It still measures 2.5 miles and has the same demanding triangular layout, but it's a decidedly different Pocono Raceway that hosts the Sprint Cup Series this weekend.
Thanks to the track's first full repaving project since 1995, plenty of variables are likely to emerge in Sunday's Pocono 400 presented by #NASCAR at 1 p.m. ET on TNT for the first time this season. Another twist: the race will be the Eastern Pennsylvania track's first at a 400-mile distance after 37 years of 500-milers.
Cup teams began two days of testing Wednesday and the new asphalt quickly produced unofficial speeds that eclipsed the track record. While the extended schedule will allow drivers to get familiar with the new surface, the additional track time will place a premium on crew chiefs' ability to adapt to Pocono's changing characteristics.
"With an essentially new race track and new surface, there's a huge opportunity for someone to figure something out and dominate," said Carl Edwards, a two-time Pocono winner who ranks 12th in the standings at the halfway point of the regular season.
"We want to be that guy. We don't want to go out there and have some preconceived notion or something. So we're going into it with real open minds and hoping that we can master that surface and take advantage of the unknown there."
One certainty is that the race will be 100 miles shorter than in years past. How it might affect strategy is another matter.
"To me, the shorter the race, the more intense it is," said Ryan Newman, whose only Pocono win came in 2003. "I think there's going to be some rewards in us having some shorter races and having some longer races -- it all depends on the venue, in my opinion. A place like Pocono with the long straightaways, it's nice for it to be a little bit shorter. I think it's a good change."
One thing that hasn't changed in 11 races is the grasp on the series points lead by Greg Biffle, whose lone Pocono victory came in 2010. Biffle's consistency, plus a convincing win at Texas in April, have lifted him to a one-point edge over Roush Fenway Racing teammate Matt Kenseth.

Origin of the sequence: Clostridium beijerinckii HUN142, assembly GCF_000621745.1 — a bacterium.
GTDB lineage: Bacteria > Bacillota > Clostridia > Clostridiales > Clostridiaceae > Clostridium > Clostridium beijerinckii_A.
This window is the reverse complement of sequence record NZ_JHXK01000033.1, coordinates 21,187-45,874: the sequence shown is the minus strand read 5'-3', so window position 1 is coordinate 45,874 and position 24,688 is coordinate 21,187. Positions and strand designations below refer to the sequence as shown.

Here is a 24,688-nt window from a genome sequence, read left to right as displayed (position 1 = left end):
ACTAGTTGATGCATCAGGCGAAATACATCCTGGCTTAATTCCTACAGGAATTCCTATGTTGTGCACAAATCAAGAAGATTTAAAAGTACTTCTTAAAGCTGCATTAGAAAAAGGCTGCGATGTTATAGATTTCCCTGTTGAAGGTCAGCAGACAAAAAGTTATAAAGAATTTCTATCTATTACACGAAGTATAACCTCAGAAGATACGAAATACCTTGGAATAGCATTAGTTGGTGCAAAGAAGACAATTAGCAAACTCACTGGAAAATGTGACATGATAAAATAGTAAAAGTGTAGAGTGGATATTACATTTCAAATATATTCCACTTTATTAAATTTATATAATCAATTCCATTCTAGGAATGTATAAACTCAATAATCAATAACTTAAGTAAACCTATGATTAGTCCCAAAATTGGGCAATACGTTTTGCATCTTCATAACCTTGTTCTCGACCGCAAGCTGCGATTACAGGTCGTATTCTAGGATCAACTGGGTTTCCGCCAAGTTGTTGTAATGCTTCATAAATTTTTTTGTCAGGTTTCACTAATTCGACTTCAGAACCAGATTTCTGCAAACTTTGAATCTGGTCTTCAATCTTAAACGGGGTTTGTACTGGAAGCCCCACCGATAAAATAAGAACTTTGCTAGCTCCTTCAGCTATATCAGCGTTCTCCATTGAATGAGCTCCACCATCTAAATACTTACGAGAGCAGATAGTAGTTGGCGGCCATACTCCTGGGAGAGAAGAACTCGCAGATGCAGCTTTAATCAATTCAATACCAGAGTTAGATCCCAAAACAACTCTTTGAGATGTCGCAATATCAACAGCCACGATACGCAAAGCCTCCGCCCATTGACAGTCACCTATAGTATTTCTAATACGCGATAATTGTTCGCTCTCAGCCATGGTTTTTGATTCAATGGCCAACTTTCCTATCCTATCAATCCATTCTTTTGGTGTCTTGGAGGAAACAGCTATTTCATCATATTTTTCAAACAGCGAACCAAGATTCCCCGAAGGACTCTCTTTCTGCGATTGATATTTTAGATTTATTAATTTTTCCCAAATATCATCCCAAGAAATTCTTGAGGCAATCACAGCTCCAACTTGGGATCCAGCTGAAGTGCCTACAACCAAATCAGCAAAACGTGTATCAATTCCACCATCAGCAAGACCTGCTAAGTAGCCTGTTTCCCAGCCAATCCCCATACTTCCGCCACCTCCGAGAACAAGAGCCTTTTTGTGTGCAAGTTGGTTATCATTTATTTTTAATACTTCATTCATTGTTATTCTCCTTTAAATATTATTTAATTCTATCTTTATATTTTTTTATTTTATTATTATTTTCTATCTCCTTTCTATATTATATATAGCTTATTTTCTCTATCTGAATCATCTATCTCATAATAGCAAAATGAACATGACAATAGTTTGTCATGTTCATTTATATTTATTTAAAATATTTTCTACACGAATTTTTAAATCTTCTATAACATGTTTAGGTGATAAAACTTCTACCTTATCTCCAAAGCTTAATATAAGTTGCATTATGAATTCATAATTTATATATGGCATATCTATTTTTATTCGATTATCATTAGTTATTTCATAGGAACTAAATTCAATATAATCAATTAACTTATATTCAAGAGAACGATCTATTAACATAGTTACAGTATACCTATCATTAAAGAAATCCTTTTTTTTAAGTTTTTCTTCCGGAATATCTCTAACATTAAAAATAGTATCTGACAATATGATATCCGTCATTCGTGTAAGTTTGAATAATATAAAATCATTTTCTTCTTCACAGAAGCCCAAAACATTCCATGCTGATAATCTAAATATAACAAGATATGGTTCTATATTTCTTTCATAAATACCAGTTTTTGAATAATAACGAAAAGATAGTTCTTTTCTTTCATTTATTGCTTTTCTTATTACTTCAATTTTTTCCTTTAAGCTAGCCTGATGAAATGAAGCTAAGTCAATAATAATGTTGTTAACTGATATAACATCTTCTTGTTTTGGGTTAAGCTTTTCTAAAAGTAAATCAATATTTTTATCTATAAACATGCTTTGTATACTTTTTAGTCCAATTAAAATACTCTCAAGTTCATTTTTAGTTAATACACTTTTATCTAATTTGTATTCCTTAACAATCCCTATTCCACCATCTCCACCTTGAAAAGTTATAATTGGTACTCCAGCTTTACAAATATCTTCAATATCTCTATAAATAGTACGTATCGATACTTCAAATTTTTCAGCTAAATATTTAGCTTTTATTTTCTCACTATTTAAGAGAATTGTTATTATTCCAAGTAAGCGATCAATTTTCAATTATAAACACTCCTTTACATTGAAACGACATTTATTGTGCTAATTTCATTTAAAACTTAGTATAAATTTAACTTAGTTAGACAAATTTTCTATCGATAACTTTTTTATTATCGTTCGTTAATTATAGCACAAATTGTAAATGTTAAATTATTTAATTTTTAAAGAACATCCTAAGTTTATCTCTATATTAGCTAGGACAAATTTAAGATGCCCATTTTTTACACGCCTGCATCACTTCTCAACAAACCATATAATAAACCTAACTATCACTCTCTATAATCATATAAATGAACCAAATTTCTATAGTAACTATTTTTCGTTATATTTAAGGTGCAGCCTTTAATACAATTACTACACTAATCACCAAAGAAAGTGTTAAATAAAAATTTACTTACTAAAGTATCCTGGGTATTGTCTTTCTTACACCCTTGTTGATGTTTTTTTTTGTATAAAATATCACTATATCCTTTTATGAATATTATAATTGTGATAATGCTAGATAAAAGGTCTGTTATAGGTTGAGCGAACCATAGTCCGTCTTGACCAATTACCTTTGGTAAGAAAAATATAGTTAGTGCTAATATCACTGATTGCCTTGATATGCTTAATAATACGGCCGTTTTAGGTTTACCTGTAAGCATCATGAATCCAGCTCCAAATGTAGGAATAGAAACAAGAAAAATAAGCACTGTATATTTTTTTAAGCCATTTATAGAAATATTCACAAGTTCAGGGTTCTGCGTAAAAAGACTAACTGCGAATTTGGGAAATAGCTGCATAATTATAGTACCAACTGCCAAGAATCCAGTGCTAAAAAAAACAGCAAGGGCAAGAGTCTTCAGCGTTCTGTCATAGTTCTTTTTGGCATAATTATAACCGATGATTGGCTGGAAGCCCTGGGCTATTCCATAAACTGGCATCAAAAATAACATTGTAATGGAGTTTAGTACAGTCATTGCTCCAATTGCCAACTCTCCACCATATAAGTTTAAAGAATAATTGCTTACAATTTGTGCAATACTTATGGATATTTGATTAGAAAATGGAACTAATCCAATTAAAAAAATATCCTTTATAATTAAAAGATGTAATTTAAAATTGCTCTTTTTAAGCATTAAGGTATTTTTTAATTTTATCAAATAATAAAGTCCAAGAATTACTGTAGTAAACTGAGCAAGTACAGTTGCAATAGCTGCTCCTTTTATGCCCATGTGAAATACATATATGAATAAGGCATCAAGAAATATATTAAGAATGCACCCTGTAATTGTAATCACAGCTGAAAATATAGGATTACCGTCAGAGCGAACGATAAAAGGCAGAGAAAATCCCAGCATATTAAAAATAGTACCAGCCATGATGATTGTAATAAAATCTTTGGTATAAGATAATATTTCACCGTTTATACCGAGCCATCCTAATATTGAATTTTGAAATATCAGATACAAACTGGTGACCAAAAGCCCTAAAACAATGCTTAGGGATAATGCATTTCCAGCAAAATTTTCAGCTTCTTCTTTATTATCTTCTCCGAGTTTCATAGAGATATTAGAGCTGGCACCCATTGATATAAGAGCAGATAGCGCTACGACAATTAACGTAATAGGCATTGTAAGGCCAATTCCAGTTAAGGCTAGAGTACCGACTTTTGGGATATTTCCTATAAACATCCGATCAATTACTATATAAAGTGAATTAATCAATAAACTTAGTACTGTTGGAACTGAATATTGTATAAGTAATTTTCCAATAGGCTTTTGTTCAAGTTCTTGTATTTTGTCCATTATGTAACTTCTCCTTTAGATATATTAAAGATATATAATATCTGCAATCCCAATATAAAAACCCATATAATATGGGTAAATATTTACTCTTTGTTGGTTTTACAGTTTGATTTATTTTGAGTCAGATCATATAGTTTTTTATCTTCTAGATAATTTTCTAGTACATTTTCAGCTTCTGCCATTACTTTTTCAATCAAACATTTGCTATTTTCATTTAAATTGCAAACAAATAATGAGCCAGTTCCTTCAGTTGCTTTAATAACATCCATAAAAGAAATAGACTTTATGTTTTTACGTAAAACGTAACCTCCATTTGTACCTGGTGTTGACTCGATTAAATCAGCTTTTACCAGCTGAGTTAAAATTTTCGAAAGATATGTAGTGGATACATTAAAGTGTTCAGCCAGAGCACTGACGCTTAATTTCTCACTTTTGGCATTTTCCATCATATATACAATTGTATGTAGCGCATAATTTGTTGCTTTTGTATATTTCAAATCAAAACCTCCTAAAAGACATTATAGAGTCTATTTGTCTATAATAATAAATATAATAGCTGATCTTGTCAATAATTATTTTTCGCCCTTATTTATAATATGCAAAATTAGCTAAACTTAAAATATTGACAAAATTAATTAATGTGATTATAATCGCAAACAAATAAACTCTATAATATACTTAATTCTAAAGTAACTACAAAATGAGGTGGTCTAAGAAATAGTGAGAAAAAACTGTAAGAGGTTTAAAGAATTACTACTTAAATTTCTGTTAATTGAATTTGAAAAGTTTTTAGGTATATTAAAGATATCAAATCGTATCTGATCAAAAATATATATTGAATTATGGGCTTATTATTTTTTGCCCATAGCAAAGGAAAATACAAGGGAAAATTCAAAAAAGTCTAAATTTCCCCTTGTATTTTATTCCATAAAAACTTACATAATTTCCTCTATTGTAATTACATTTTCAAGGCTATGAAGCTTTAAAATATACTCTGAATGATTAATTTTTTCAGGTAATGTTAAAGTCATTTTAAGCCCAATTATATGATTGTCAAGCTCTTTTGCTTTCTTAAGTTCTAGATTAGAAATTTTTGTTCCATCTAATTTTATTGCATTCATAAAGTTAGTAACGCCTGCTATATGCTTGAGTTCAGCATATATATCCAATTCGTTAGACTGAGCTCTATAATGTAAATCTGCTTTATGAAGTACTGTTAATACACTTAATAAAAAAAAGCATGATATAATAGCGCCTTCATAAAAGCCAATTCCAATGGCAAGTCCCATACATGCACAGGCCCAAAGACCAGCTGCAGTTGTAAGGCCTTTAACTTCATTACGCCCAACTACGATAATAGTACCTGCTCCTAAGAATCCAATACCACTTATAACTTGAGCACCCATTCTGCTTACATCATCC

The jockeying for a top-10 ranking to qualify for the Chase for the Cup has also significantly tightened; just 17 points separate eighth-place Tony Stewart from 12th-place Edwards along the cut-off line.
Trucks set to tango with Texas
The variety of victors in the Camping World Truck Series continued last weekend at Dover, when Todd Bodine became the sixth different winner in six races to start the season. If history is an indication, Bodine may end the streak of unique winners himself come Friday.
The truck tour makes the first of two visits this season to Texas Motor Speedway for Friday night's WinStar World Casino 400 at 9 p.m. ET.
Bodine's familiarity with Texas has produced six wins, the most of any driver in any NASCAR national series at the 1.5-mile Fort Worth track. Four of those wins have come in the track's first truck race of the season, which is 35 miles longer.
"The spring race is the longer of the two races at the track, which I am better at," said Bodine, who snapped a 38-race winless streak at Dover. "I think we're able to wear everyone else out on the long runs. That's where I excel."
Bodine's latest win helped him jump three spots to sixth in the standings, but he's still 37 points behind series leader Justin Lofton, who broke through for his first truck win at Charlotte three weeks ago. Lofton leads Timothy Peters, Bodine's teammate at Red Horse Racing, by just one point.
Ty Dillon, 13 points back in third place, enters Texas with six consecutive top-10 finishes to start the season -- a record for truck series rookies.
- Pocono Raceway